1Section of Critical Care, Department of Internal Medicine, University of Manitoba, Winnipeg, MB, Canada.

2Department of Haematology and Medical Oncology, CancerCare Manitoba, Winnipeg, MB, Canada.

3George & Fay Yee Center for Healthcare Innovation, University of Manitoba/Winnipeg Regional Health Authority, Winnipeg, MB, Canada.

4Clinical Epidemiology Program, Ottawa Hospital Research Institute, Department of Pharmacy, The Ottawa Hospital, Ottawa, ON, Canada.

5Division of Critical Care Medicine, Department of Anesthesiology, Centre de recherche CHU de Québec (CHU de Québec Research Center)–Enfant-Jésus Hospital, Axe Santé des populations et pratiques optimales en santé (Population Health and Optimal Health Practices Unit), Université Laval, Québec City, QC, Canada.

6Department of Internal Medicine, University of Toronto, ON, Canada.

7Clinical Epidemiology Program, Ottawa Hospital Research Institute, Department of Medicine, University of Ottawa, ON, Canada.

8Department of Medicine, Thrombosis and Atherosclerosis Research Institute, McMaster University, Hamilton, ON, Canada.

9Department of Medicine, McMaster University, Hamilton, ON, Canada.

10Department of Clinical Epidemiology and Biostatistics, McMaster University, Hamilton, ON, Canada.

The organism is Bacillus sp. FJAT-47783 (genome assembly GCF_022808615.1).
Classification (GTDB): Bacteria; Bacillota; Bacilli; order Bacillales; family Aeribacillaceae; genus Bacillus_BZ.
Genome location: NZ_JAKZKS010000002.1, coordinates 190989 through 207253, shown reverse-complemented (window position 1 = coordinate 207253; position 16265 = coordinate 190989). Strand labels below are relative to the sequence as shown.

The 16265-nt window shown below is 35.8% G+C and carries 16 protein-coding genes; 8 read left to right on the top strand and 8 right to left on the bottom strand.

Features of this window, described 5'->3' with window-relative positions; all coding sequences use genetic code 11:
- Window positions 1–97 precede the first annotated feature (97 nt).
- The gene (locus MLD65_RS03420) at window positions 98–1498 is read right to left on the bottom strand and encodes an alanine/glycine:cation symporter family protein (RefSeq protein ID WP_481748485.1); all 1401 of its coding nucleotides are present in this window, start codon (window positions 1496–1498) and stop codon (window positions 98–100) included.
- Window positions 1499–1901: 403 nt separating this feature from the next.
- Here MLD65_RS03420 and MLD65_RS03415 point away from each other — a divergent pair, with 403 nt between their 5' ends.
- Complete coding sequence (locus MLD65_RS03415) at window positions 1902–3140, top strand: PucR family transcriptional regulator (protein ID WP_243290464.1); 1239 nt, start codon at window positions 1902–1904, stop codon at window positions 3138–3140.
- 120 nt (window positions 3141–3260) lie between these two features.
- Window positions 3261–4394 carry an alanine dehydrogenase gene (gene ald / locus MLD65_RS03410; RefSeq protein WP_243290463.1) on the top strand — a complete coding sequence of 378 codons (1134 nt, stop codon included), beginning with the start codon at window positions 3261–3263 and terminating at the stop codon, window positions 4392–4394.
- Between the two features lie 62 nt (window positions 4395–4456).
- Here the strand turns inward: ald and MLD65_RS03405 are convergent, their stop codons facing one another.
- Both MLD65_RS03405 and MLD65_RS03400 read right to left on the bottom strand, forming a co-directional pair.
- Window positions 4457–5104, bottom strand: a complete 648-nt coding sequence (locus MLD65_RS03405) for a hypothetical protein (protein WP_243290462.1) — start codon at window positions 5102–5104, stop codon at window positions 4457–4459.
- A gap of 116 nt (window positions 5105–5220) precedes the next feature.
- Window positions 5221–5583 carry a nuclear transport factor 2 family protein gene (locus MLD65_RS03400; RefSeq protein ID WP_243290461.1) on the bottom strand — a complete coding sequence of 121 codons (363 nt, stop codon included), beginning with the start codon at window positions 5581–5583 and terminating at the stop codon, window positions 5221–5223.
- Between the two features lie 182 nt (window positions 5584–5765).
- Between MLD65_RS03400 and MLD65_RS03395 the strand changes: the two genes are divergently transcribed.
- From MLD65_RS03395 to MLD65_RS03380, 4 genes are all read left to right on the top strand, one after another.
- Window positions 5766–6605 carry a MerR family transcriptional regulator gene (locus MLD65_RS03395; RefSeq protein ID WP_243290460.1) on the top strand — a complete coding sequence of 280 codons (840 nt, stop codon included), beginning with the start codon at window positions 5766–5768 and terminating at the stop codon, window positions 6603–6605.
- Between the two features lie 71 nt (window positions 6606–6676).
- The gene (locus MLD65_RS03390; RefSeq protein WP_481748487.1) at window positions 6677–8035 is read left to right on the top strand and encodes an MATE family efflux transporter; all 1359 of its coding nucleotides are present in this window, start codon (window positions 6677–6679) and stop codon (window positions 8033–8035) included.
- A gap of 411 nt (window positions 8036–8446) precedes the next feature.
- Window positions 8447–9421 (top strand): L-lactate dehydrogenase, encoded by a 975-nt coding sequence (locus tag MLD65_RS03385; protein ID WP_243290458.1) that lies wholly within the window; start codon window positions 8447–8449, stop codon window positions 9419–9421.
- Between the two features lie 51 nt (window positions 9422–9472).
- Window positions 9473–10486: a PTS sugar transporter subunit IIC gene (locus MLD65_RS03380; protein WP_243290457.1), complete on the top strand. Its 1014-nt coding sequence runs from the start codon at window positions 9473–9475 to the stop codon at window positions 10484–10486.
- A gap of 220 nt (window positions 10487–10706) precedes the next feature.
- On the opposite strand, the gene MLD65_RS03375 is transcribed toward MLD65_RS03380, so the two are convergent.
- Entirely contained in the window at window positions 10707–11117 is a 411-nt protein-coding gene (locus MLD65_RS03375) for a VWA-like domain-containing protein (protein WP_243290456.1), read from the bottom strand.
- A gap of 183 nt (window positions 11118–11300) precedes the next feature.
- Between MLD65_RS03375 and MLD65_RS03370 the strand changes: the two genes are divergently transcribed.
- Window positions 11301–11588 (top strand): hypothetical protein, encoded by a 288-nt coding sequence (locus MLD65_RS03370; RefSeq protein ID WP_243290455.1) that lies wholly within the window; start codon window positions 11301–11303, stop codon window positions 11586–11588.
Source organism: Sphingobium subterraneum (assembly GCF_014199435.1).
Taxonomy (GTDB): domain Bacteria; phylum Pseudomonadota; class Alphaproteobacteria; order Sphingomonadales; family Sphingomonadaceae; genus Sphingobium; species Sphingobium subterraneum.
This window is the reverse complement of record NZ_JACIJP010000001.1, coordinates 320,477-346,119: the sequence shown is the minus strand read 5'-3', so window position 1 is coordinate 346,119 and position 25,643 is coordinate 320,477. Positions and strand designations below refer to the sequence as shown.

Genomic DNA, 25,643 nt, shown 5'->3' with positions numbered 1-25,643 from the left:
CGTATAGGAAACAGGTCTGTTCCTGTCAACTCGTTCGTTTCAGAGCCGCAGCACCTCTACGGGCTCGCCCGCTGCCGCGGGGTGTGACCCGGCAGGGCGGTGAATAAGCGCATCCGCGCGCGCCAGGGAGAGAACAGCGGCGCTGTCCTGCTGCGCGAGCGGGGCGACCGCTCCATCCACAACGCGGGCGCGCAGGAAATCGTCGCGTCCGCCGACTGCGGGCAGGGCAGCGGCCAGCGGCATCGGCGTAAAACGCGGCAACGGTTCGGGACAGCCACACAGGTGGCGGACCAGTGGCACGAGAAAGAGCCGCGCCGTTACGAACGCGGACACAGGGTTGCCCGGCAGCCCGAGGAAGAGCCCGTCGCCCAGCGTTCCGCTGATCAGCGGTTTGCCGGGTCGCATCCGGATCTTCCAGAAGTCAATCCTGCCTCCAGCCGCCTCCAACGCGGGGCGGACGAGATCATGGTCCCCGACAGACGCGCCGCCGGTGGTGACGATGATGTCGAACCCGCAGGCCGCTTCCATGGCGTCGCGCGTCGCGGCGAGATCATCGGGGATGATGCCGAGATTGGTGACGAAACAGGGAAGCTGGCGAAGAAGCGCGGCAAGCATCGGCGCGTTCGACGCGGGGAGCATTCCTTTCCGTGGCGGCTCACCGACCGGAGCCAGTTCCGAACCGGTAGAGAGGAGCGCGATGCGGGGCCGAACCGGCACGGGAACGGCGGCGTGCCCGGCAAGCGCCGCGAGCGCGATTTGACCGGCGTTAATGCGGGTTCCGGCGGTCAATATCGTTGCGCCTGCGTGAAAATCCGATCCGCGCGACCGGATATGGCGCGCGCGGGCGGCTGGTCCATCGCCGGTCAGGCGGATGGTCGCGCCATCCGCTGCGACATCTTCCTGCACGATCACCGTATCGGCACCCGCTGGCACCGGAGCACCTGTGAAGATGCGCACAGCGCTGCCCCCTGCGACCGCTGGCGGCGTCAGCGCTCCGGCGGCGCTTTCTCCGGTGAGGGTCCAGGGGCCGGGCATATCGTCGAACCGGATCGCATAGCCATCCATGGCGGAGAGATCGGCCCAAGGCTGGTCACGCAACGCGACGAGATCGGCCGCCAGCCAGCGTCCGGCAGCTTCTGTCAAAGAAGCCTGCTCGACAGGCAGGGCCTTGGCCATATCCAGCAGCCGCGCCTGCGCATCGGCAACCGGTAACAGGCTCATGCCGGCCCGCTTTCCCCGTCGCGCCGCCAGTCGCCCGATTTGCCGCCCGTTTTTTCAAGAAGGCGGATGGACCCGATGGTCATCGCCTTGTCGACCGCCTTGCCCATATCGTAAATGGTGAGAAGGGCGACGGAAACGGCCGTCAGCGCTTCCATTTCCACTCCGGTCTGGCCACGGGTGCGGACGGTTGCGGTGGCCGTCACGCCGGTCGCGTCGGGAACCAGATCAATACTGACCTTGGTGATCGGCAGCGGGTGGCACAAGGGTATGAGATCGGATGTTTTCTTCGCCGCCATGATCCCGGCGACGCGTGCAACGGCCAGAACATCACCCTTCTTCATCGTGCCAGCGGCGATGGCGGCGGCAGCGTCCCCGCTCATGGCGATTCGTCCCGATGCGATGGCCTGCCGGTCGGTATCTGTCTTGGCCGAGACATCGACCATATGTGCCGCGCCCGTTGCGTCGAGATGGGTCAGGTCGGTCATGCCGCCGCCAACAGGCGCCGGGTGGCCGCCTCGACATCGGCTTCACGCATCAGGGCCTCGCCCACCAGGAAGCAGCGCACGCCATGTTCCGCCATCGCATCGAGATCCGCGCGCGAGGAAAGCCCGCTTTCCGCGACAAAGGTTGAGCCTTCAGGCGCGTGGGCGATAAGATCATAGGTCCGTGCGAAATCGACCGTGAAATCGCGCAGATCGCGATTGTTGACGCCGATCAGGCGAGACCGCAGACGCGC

* See also p. 694.

Drs. Zarychanski and Abou-Setta had full access to all the data in the study and take responsibility for the integrity of the data and the accuracy of the data analysis.

Review Registration: CRD42013003591

Supplemental digital content is available for this article. Direct URL citations appear in the printed text and are provided in the HTML and PDF versions of this article on the journal’s website (http://journals.lww.com/ccmjournal).

Dr. Zarychanski is the recipient of a randomized controlled trials mentoring award from the Canadian Institutes of Health Research (CIHR). He and his institution lectured for Bayer. His institution received support for development of educational presentations from Bayer. Dr. Turgeon receives salary support from the Fonds de la Recherche du Québec–Santé. Dr. Kumar and his institution lectured for Pfizer. His institution received grant support from Pfizer and Astellas. Dr. McIntyre receives salary support from the CIHR as a New Investigator. Dr. Cook has disclosed that her research group received a past donation of low-molecular-weight heparin (dalteparin) from Pfizer to compare it with unfractionated heparin in an international thromboprophylaxis trial of critically ill patients. She holds a Research Chair from the CIHR. These funding agencies had no role in the design or conduct of the study, including but not limited to, study identification, collection, management, analysis and interpretation of the data, or preparation, review, or approval of the final report. The remaining authors have disclosed that they do not have any potential conflicts of interest.

For information regarding this article, E-mail: ryan.zarychanski@cancercare.mb.ca